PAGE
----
[TUHS] A Census of /etc and /sys Prior to V4

segaloco via TUHS tuhs at tuhs.org
Mon May 15 14:27:42 AEST 2023

I've just completed the Fourth Edition pass of commits in my manual history repository here: https://gitlab.com/segaloco/mandiff

Something I've kept a particular eye on is what the landscape looked like on the filesystems over the early years of development.  Here are some of those observations with a few areas perhaps requiring further illumination:

In the first two editions, there was a file, /etc/uids, which mapped simply a username to a uid.  The reason was presumably due to the plaintext passwords in /etc/passwd at the time.  The arrival of crypt(III) and related functionality rendered this moot by the time of V3.  Additional GECOS information is first spotted in /etc/ident in V2 but by V3 has also found home in /etc/passwd in the GECOS field today used often for a user's full name.  The s1-bits source codes refer to /etc/passwd where disassembled s2-bits binaries refer to /etc/uids still, dating both sets of code.

References to /etc/motd first appear in the V2 manual from what I could find, so that may not have been around in V1.  Additionally, after V1 many files are moved from /etc to locations under /usr such as ascii and kbd moving to /usr/pub and roff's suftab moving to /usr/lib.  It seems in the First Edition, manual section VII mapped to /etc itself it seems, with etc and misc in the manual being synonymous.

So all in all it seems, in terms of support files anyhow, /etc wound up smaller by the advent of the C system, at which point init beings using /etc/rc and the directory begins to expand again.

Another directory of interest is /sys for a few reasons.  First, this directory serves different purposes depending on your kernel these days, with BSD systems storing system source code here whereas Linux provides a kernel interface filesystem.  I'm not sure what other contemporary systems may use this for, but from V3 and back, this was another RK disk mounted in addition to /usr.  This /sys directory appeared to contain the manuals, source code to system components including the commands, kernel, bootloader, and languages, and a copy of the kernel image referenced down in the source tree.

In total I've identified the following directories: c, fort, lang, man, mdec, source, sys.  Most names should be obvious from later releases, with lang being a parent directory that contained bdir and mdir B and m6 languages respectively.  My guess is that when RP support was made workable in V4, there was no longer a need to segregate data amongst RKs like this so /sys was merged into /usr, leading to the later structure we see in V4-V6.  Of note, this structure is implied in CB-UNIX still in the path names of the source code available on the archive.  The kernel is found at /tsys/sys/ much like the kernel in V1-V3 living at /sys/sys.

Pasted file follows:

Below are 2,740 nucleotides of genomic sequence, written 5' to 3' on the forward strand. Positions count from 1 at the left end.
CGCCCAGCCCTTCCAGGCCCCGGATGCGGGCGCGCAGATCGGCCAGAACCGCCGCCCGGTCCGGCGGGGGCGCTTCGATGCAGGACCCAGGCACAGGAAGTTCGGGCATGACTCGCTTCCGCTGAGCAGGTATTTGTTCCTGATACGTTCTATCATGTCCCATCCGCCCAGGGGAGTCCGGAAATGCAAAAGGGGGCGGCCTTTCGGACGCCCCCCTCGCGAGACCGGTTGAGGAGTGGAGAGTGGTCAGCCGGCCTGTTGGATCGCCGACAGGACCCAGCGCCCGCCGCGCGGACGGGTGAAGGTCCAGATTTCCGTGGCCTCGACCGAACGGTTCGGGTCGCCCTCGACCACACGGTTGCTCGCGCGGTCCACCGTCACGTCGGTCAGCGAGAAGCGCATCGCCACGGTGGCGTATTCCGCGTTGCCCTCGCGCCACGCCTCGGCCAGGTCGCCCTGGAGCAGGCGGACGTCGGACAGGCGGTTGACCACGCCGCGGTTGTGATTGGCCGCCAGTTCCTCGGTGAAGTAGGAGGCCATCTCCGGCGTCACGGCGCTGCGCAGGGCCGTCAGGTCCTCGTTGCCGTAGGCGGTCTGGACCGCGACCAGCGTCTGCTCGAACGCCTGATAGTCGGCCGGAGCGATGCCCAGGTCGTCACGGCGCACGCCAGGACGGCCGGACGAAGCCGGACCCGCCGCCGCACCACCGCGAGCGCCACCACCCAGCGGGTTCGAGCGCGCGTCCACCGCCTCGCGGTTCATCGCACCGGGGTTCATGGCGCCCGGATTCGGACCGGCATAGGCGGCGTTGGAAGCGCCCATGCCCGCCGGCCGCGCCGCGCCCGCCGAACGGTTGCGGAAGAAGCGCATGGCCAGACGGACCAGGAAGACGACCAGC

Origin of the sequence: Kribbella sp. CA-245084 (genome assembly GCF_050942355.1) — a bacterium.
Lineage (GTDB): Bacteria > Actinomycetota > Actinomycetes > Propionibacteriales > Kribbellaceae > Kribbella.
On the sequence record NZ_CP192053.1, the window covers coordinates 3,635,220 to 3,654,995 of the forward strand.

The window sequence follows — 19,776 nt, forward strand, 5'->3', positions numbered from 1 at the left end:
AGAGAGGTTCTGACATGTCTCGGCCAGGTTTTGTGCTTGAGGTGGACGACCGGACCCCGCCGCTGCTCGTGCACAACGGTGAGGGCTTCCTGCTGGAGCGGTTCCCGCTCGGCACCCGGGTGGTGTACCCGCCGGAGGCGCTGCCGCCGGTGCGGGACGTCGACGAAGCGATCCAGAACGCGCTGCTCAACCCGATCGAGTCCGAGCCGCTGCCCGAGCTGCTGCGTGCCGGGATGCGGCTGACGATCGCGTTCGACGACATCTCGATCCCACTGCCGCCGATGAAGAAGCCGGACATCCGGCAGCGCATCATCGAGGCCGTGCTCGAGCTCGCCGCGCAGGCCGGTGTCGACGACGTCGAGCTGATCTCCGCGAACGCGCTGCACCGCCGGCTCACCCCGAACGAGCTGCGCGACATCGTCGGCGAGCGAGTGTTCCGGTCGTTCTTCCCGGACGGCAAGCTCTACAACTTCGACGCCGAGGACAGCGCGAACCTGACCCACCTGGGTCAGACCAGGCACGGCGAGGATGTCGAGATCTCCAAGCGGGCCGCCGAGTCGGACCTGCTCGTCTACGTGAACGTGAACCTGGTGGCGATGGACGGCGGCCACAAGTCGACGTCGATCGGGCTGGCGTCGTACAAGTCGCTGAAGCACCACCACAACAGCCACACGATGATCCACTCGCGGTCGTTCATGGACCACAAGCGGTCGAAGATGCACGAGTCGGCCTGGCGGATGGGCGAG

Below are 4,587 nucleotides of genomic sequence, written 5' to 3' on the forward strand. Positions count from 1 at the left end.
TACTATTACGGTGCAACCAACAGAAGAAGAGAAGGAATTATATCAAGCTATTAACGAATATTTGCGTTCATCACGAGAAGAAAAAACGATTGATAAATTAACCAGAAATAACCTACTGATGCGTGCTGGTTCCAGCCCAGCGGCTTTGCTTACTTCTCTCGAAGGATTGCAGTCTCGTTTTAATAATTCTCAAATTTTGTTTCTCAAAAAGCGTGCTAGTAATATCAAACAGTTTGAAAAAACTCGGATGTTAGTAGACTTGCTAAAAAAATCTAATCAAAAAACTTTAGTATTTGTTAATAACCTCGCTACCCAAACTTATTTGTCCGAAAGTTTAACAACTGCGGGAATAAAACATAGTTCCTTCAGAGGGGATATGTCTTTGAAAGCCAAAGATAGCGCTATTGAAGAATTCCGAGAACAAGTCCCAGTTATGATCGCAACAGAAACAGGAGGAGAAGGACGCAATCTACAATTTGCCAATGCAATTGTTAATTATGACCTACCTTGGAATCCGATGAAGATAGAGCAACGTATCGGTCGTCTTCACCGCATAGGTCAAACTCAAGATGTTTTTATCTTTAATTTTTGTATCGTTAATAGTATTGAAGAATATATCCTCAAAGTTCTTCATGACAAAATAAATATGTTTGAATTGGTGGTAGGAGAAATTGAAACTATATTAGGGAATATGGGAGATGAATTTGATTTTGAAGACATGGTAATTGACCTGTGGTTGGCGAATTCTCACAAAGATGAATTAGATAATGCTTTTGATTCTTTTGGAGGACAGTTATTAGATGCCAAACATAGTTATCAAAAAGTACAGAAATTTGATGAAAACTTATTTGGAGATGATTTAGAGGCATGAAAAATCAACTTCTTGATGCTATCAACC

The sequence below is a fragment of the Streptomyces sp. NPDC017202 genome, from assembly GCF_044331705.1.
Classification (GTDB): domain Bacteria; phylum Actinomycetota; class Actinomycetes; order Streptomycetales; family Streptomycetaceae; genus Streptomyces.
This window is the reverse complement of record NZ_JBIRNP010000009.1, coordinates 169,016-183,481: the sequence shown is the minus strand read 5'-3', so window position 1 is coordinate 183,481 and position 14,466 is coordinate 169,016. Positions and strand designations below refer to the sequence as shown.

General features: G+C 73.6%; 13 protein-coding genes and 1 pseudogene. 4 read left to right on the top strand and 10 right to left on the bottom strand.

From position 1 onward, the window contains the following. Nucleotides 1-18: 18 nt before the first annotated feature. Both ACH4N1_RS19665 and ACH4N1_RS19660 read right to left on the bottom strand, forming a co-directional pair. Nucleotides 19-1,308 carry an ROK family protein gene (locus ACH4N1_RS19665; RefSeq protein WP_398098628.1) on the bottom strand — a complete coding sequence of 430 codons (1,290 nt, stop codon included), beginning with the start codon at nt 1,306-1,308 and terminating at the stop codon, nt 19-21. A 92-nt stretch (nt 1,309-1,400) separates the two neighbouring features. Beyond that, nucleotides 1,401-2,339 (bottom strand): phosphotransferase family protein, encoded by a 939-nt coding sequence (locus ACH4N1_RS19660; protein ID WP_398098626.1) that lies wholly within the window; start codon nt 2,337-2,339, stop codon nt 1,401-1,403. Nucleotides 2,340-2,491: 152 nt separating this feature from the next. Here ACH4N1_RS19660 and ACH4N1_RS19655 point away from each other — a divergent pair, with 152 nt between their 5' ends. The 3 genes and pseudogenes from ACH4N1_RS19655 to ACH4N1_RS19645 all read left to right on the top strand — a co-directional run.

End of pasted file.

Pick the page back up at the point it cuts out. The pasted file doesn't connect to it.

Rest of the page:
One thing I haven't been able to glean in the process is precisely how the command and library source code was stored in these very early versions.  The kernel in T.R. Bashkow's analysis is implied to be stored in files u[0-9x].s, and command source files at least exist somewhere as the command followed by .s.  As of V5, the command, syscall wrapper, and library source codes are split up amongst a number of directories with names such as s1, s2, s3, etc. under source.  By V7, this has taken on the cmd/lib/sys structure of later releases.

Finally, just a general curiosity the version study involved has raised.  Given the movement of UNIX to the 11/45 and then to C, does the Third Edition represent a version of UNIX for the 11/45 with protection but written in assembly, not C?  I've seen one handwritten document that makes mention of some of this, but is there any other information such as documents, code, etc. concerning the 11/45 assembly version?  Was work completed on the 11/45 kernel changes in the context of this version and then simply "ported" to the C version or were there concepts that were cropping up in one or the other and varying amounts of transportation back and forth as 11/45 and C aspects were implemented?

As always, thanks for keeping up, hopefully I can get this repository up to V6 soon, then the real branching fun begins.  The V3 to V4 changes are hopefully the last time the commit diffs have major noise, what with the conversion from roff to nroff.  I suspect transitions to macro packages later won't be as bad.

- Matt G.

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